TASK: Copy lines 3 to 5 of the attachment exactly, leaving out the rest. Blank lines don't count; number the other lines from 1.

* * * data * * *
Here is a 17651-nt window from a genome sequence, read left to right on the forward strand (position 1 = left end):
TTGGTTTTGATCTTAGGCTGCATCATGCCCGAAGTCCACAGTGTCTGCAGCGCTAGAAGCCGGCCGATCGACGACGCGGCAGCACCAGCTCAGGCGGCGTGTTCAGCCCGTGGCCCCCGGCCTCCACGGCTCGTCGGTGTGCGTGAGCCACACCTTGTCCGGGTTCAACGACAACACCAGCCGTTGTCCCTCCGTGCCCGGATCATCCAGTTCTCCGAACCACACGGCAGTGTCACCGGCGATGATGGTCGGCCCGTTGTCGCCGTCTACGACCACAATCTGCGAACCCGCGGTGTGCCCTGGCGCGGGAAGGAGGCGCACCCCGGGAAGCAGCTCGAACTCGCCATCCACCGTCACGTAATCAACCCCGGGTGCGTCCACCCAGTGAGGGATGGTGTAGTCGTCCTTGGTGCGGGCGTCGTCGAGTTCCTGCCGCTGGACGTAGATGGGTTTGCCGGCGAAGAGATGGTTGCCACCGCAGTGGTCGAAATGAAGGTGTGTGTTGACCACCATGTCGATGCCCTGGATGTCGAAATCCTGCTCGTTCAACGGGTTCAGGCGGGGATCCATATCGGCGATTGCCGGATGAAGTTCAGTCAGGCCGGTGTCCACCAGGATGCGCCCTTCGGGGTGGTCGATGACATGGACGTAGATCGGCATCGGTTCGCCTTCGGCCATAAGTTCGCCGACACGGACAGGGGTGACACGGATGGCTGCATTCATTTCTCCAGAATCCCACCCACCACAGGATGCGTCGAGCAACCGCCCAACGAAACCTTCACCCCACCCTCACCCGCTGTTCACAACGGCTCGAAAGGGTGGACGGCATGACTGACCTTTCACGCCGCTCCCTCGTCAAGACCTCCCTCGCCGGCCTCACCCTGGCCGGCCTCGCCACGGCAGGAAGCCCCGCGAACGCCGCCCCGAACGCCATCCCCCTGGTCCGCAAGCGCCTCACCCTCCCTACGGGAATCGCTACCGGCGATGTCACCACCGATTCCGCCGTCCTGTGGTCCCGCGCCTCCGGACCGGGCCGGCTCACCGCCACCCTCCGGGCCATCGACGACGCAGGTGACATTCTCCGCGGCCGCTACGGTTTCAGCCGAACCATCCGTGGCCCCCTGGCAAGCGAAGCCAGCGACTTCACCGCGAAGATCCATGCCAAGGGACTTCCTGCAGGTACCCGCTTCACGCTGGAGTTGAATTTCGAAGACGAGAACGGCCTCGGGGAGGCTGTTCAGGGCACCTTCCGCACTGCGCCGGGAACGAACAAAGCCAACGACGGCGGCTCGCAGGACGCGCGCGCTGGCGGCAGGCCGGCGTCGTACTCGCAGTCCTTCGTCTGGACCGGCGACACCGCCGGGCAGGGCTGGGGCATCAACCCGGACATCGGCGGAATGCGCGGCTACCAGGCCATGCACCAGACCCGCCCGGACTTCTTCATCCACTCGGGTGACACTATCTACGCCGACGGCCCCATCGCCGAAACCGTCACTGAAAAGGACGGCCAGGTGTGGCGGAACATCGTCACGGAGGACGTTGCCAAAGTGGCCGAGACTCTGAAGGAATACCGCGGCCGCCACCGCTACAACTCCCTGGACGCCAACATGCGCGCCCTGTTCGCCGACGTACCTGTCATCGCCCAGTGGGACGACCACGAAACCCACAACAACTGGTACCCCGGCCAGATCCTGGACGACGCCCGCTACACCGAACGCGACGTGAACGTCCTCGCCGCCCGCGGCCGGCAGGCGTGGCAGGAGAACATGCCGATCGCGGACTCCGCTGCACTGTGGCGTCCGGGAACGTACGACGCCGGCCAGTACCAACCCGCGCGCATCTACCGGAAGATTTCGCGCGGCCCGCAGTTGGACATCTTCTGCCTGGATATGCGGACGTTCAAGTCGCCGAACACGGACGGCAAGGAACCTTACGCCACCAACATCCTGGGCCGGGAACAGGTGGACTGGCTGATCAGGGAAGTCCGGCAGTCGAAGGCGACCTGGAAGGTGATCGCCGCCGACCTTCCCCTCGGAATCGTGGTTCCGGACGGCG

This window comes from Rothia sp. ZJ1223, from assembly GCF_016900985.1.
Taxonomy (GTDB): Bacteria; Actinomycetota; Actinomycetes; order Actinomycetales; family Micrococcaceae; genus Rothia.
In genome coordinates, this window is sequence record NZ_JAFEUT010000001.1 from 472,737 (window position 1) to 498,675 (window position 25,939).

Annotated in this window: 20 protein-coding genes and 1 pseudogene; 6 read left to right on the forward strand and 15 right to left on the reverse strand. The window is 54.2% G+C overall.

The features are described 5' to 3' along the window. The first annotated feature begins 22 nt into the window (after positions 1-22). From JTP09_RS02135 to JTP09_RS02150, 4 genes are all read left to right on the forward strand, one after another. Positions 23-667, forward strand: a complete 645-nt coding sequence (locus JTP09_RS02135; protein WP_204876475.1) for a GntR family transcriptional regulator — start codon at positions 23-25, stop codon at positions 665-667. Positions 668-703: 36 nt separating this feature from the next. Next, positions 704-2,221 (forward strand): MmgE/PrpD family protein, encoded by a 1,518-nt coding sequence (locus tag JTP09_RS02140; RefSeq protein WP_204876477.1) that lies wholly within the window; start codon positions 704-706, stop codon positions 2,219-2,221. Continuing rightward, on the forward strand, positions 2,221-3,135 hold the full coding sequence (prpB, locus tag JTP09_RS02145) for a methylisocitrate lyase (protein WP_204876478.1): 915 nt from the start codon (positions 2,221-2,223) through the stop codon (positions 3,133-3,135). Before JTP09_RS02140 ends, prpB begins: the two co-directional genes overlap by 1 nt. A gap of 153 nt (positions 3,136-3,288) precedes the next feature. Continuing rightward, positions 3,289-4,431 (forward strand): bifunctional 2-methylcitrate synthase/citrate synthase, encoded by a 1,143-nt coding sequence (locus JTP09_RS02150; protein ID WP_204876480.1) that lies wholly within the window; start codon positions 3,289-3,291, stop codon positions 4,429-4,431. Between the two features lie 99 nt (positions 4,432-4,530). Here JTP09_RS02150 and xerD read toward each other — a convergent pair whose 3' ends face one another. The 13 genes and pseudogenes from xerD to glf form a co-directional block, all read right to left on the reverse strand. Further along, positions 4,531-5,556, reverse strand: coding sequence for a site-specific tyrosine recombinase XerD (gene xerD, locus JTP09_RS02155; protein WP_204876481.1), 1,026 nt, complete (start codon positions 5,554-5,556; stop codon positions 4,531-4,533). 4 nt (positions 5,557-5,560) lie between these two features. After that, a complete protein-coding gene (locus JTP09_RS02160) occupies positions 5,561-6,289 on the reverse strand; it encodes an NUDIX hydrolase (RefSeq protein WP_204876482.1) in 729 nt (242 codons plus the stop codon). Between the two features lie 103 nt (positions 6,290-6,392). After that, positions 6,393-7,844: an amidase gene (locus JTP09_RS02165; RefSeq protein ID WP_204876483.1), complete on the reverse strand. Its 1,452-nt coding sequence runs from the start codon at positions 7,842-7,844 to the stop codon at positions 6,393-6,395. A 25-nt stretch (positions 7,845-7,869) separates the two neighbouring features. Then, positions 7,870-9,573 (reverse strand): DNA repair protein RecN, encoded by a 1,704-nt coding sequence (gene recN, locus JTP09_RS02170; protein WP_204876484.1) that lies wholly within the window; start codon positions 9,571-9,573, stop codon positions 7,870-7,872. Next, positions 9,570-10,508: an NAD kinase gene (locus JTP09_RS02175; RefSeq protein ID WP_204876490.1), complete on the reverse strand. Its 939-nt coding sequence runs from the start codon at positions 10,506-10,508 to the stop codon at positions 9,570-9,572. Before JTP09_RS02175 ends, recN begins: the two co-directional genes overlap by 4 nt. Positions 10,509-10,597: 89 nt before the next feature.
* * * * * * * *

This window comes from Rothia sp. ZJ1223, from assembly GCF_016900985.1.
Taxonomy (GTDB): Bacteria; Actinomycetota; Actinomycetes; order Actinomycetales; family Micrococcaceae; genus Rothia.
In genome coordinates, this window is sequence record NZ_JAFEUT010000001.1 from 472,737 (window position 1) to 498,675 (window position 25,939).